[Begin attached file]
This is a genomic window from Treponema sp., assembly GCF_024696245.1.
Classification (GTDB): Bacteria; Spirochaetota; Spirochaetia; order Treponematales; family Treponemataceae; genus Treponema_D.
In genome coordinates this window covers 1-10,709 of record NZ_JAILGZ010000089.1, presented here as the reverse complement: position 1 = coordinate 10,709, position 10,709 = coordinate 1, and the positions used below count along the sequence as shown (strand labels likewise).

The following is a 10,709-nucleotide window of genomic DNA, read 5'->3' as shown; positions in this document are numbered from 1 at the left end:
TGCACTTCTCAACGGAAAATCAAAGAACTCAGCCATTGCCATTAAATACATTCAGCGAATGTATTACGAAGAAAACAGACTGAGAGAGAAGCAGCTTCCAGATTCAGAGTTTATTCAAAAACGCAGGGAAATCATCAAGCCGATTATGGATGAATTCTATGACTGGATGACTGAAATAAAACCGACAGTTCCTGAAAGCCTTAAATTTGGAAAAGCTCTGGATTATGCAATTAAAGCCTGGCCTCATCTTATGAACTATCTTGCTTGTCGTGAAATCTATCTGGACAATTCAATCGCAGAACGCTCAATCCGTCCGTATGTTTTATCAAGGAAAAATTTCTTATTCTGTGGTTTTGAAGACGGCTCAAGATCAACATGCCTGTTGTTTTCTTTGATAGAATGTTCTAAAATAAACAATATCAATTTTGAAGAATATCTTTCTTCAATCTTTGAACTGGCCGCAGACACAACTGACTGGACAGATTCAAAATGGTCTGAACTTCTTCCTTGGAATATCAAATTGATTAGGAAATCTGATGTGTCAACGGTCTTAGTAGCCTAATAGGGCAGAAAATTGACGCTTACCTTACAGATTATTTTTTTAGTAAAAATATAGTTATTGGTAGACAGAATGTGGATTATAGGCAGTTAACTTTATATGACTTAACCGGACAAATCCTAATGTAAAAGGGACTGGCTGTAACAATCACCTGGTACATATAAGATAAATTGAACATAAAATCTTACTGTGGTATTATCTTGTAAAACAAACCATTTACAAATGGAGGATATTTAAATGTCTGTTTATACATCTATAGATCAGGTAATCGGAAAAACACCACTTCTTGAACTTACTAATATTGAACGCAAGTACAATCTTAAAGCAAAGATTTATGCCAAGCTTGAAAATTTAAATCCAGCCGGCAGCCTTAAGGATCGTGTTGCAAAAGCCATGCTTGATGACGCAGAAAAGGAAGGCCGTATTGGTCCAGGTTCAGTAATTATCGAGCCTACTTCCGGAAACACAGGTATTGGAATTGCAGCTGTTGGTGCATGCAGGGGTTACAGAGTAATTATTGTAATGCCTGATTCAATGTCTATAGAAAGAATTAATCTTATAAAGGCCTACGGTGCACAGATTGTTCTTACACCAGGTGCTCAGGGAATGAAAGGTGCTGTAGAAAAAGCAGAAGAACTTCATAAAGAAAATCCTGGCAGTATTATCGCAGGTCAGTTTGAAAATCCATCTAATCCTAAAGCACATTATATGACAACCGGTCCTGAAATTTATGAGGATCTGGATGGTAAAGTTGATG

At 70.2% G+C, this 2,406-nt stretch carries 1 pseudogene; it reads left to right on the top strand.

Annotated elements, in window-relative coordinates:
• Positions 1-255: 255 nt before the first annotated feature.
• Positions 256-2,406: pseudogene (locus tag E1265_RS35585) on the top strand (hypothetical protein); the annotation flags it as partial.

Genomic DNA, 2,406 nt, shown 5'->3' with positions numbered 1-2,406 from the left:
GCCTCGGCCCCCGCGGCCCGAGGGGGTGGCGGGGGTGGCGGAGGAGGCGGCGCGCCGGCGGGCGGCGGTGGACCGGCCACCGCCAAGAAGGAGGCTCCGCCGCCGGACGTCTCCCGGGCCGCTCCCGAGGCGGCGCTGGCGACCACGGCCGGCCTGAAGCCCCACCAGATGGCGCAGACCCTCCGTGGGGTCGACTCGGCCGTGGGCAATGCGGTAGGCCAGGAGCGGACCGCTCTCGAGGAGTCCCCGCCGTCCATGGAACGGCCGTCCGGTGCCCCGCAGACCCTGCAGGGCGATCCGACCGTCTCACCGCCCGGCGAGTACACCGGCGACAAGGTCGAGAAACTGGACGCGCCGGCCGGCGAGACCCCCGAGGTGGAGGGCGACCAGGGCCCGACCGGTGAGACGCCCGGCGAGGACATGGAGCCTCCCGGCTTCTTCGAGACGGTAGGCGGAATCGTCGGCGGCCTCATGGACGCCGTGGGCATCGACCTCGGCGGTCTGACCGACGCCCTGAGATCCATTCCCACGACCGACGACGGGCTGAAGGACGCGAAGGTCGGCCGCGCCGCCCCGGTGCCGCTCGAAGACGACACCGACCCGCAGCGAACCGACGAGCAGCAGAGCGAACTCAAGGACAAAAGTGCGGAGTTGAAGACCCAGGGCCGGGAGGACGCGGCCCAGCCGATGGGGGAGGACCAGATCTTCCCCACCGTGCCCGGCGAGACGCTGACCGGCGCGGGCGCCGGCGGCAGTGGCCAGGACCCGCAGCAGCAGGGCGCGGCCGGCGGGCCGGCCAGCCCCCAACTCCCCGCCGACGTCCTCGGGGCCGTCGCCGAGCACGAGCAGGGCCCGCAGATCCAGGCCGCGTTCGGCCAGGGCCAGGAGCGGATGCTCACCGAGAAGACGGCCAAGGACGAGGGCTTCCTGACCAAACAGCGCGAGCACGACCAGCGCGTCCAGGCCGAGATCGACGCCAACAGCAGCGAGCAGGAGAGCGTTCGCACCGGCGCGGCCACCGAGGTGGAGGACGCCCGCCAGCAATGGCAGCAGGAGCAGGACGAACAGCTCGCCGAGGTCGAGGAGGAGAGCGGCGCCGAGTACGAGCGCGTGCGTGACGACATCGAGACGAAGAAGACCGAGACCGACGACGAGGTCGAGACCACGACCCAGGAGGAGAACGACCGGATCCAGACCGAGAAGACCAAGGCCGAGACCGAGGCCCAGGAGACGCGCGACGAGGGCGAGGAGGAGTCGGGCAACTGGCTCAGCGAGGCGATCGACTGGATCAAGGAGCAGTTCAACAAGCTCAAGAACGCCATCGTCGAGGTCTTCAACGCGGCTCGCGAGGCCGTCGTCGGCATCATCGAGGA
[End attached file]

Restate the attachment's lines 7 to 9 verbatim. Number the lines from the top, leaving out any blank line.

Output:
Annotated elements, in window-relative coordinates:
• Positions 1-255: 255 nt before the first annotated feature.
• Positions 256-2,406: pseudogene (locus tag E1265_RS35585) on the top strand (hypothetical protein); the annotation flags it as partial.